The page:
By Marvin G. Weinbaum, a scholar in residence at the Middle East Institute and a former State Department intelligence and research analyst on Pakistan and Afghanistan (THE WASHINGTON POST, 27/10/08):
In its eagerness to reverse the mounting insurgency in Afghanistan, the United States has embarked on a policy course that could shatter our vital strategic partnership with Pakistan. By allowing American combat forces to freely conduct raids into Pakistani territory, a move that President Bush authorized in July, the United States intends to pressure Pakistani leaders to step up the fight against militants ensconced in the borderlands. But this policy threatens cooperation between the two countries, possibly to the breaking point.
Pakistani insurgents, initially staggered by the U.S. reaction to the Sept. 11 attacks, have rebuilt their organizations in the border regions; from those havens, they launch attacks against U.S. and allied forces in Afghanistan. The 80,000 to 120,000 Pakistani troops that have engaged the insurgents since 2003 have been funded by the United States at a cost of $1 billion a year. Yet whether it is because troops are ill-equipped, poorly trained or unmotivated, operations have been inconsistent and incomplete.
As the Afghan Taliban and al-Qaeda have regrouped, Washington has come to question the sincerity of Pakistan’s effort. U.S. officials, concerned that elements in Pakistan’s security forces are sympathetic to the insurgents and more interested in protecting than pursuing them, understandably want to deal with the threat if Pakistan will not or cannot.
But there is too much at stake for the United States to risk dangerous, misguided policies. Neither intrusions by U.S. Special Forces nor missile attacks by drones will, by themselves, take out the thousands of insurgents and their allies along the frontier. They also cannot seriously disrupt the global terrorist network. No one proposes deploying the tens of thousands of U.S. troops that it would take to saturate the tribal region and sustain any successes. And fighting a united tribal nation on its turf would cause massive civilian casualties. Even a more covert U.S. approach, designed to play radicalized tribal groups against one another, would likely reveal that their hatred for America exceeds any historic or personal animosities.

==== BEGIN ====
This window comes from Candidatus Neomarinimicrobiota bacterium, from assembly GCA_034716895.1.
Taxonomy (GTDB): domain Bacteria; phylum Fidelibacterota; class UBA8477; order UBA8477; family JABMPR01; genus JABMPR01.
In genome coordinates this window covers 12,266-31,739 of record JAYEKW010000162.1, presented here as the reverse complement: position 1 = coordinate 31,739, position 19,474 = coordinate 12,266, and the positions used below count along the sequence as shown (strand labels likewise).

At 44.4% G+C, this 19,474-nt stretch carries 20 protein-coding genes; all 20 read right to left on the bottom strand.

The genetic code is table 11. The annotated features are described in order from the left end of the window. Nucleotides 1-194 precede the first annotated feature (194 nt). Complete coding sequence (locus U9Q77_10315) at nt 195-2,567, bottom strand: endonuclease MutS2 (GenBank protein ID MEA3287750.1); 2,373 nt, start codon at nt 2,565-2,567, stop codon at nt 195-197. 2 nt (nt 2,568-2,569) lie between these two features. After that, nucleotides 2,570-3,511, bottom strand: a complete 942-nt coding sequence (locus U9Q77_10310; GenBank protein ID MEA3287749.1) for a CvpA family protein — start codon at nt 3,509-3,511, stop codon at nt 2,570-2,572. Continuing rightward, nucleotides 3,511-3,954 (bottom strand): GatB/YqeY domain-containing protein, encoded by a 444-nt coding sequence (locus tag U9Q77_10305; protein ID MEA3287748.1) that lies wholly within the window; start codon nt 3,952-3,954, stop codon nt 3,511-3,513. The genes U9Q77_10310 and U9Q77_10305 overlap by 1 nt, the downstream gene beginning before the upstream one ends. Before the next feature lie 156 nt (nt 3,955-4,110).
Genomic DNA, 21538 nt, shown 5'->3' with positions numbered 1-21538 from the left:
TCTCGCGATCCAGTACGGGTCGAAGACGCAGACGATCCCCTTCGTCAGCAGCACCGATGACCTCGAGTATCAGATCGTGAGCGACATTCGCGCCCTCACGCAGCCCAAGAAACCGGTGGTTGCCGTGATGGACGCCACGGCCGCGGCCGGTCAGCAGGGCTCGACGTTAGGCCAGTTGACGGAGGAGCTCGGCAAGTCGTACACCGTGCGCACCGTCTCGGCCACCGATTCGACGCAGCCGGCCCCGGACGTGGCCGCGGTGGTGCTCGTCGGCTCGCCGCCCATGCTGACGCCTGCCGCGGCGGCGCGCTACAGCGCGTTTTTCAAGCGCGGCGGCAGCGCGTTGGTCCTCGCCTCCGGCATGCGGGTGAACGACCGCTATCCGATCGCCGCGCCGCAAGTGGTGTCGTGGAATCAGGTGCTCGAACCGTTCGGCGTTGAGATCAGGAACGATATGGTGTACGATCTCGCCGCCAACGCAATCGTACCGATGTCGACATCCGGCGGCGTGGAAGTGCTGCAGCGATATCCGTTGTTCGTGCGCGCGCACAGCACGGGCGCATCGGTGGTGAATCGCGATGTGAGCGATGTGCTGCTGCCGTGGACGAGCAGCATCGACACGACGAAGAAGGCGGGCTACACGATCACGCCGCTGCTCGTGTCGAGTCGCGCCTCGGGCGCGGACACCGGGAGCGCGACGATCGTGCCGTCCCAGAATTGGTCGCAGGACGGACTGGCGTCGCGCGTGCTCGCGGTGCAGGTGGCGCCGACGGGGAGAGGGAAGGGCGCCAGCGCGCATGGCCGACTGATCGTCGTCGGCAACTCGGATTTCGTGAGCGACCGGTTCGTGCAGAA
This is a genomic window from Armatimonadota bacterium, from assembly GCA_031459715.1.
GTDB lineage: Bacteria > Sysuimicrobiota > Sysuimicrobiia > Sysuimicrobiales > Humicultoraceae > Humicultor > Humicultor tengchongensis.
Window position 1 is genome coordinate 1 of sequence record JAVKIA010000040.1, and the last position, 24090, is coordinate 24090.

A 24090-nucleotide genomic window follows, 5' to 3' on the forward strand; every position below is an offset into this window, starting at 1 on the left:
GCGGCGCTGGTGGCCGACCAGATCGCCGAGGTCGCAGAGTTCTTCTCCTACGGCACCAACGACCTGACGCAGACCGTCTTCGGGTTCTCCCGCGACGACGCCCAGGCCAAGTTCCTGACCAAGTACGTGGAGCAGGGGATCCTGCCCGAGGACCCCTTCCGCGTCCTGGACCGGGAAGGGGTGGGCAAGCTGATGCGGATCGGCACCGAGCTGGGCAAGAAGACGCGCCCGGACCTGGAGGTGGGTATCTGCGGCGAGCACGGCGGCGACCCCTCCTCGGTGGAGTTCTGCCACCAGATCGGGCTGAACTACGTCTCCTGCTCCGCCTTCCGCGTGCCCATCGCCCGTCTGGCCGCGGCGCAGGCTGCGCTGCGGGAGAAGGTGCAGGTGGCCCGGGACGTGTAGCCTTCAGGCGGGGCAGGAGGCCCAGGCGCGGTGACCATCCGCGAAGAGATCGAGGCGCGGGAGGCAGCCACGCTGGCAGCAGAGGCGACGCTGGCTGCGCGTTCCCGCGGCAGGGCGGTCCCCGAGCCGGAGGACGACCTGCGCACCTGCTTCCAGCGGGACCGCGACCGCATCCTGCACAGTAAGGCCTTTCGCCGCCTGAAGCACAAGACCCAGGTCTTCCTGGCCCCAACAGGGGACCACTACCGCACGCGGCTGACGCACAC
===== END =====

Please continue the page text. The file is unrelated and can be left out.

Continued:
So what is left? There simply are no quick fixes. The cooperation of the Pakistani military and its intelligence services, working with a civilian government, remains indispensable. At the moment, however, the Pakistani people offer no support; polls reveal that fewer than 20 percent of Pakistanis view the United States favorably. The U.S. invasion of Iraq galvanized their belief that, as in Afghanistan, the war was essentially about defeating Muslims. The United States alienated even our Pakistani friends by pursuing policies that came to be perceived as trying to salvage the presidency of Pervez Musharraf and thwart democratic processes.
While there is some comfort to be found in President Asif Ali Zardari’s views on combating terrorism, having Zadari as Musharraf’s replacement in the role of U.S. point man will not help to build build a popular consensus against extremism. Just last week the Parliament voted unanimously to condemn the latest U.S. missile attack on Pakistani territory. If Zardari tries to blunt criticism of the United States, his governing coalition could be threatened. And the likely victor as prime minister in a new election, Nawaz Sharif, has a strongly jaundiced view of U.S. involvement in the frontier and Afghanistan.
Proposals geared toward helping the United States regain the trust of Pakistanis are under consideration. Most, like the Biden-Lugar bill, recognize the importance of nonmilitary assistance that addresses Pakistan’s endemic social problems and infrastructure deficits. Measures that help Pakistan weather its economic crisis will have an effect, as will a more favorable trade policy, especially on textiles. The United States can also be more convincing in its commitment to civilian rule and democracy.
By contrast, openly violating Pakistan’s territory will make matters worse. And Pakistan can easily retaliate. Most supplies for U.S. and coalition forces in Afghanistan are delivered to the port of Karachi and then shipped by road to Afghanistan. Early last month, trucks seeking to cross the border were stopped, a warning of what might happen if U.S. raids continue. Pakistan’s most senior military officer, Gen. Ashfaq Kayani, has said the army will defend Pakistani sovereignty at all costs. Cross-border raids risk provoking direct confrontation between U.S. and Pakistani forces and could accelerate the growing dissension in military ranks over continued Pakistani alignment with the United States.
Terrorist sanctuaries are unacceptable. But eliminating them requires Pakistan’s cooperation. The bombing of the Marriott in Islamabad last month was a reminder that we are fighting different faces of the same war. Continuing to carry out uninvited, inconclusive U.S. cross-border attacks will make finding cooperation with Pakistan more elusive.